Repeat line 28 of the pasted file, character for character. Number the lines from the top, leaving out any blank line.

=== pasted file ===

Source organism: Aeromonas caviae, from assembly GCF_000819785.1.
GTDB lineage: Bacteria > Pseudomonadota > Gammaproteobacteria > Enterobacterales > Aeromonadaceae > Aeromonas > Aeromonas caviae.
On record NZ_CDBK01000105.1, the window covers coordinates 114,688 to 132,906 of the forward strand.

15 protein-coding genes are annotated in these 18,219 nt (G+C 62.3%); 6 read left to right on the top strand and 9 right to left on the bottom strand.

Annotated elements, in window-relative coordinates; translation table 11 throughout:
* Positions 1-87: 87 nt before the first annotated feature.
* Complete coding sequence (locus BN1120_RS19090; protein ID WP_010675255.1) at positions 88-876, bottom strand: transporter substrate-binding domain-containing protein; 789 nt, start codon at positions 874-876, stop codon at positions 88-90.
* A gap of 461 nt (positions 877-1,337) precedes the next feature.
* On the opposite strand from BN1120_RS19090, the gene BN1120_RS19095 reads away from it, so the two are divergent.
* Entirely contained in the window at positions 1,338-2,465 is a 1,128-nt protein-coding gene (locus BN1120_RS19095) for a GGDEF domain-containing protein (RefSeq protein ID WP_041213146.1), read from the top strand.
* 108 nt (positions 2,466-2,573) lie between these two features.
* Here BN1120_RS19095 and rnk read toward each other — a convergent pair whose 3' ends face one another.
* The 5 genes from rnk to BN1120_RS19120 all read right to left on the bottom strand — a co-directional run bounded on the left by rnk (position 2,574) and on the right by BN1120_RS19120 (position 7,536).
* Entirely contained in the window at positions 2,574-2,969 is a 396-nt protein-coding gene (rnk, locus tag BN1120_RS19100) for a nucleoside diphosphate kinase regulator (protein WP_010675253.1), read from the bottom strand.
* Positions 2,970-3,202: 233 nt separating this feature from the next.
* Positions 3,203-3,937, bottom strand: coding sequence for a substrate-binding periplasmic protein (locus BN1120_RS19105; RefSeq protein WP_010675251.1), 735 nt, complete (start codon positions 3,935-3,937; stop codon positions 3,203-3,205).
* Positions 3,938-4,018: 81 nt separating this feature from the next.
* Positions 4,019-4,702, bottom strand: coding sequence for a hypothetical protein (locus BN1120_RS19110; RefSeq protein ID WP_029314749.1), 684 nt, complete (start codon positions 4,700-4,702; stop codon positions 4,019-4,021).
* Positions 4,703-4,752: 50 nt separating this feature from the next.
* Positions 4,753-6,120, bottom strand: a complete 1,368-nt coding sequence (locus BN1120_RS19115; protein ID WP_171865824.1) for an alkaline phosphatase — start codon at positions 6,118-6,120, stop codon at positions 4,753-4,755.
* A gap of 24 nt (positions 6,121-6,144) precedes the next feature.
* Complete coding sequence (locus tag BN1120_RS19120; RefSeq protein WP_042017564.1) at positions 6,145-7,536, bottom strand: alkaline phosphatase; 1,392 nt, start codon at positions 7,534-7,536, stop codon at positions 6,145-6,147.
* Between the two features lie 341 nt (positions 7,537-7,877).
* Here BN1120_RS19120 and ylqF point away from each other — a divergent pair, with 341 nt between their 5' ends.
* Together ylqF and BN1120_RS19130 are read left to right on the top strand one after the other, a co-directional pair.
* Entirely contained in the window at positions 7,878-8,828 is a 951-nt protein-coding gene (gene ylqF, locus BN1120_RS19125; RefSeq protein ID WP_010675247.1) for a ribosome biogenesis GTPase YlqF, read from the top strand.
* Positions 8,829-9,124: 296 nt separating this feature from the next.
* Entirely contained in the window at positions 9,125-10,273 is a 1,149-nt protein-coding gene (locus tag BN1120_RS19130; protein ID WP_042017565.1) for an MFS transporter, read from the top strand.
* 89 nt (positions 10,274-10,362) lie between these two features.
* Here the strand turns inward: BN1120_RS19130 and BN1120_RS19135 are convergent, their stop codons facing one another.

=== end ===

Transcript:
* Entirely contained in the window at positions 9,125-10,273 is a 1,149-nt protein-coding gene (locus tag BN1120_RS19130; protein ID WP_042017565.1) for an MFS transporter, read from the top strand.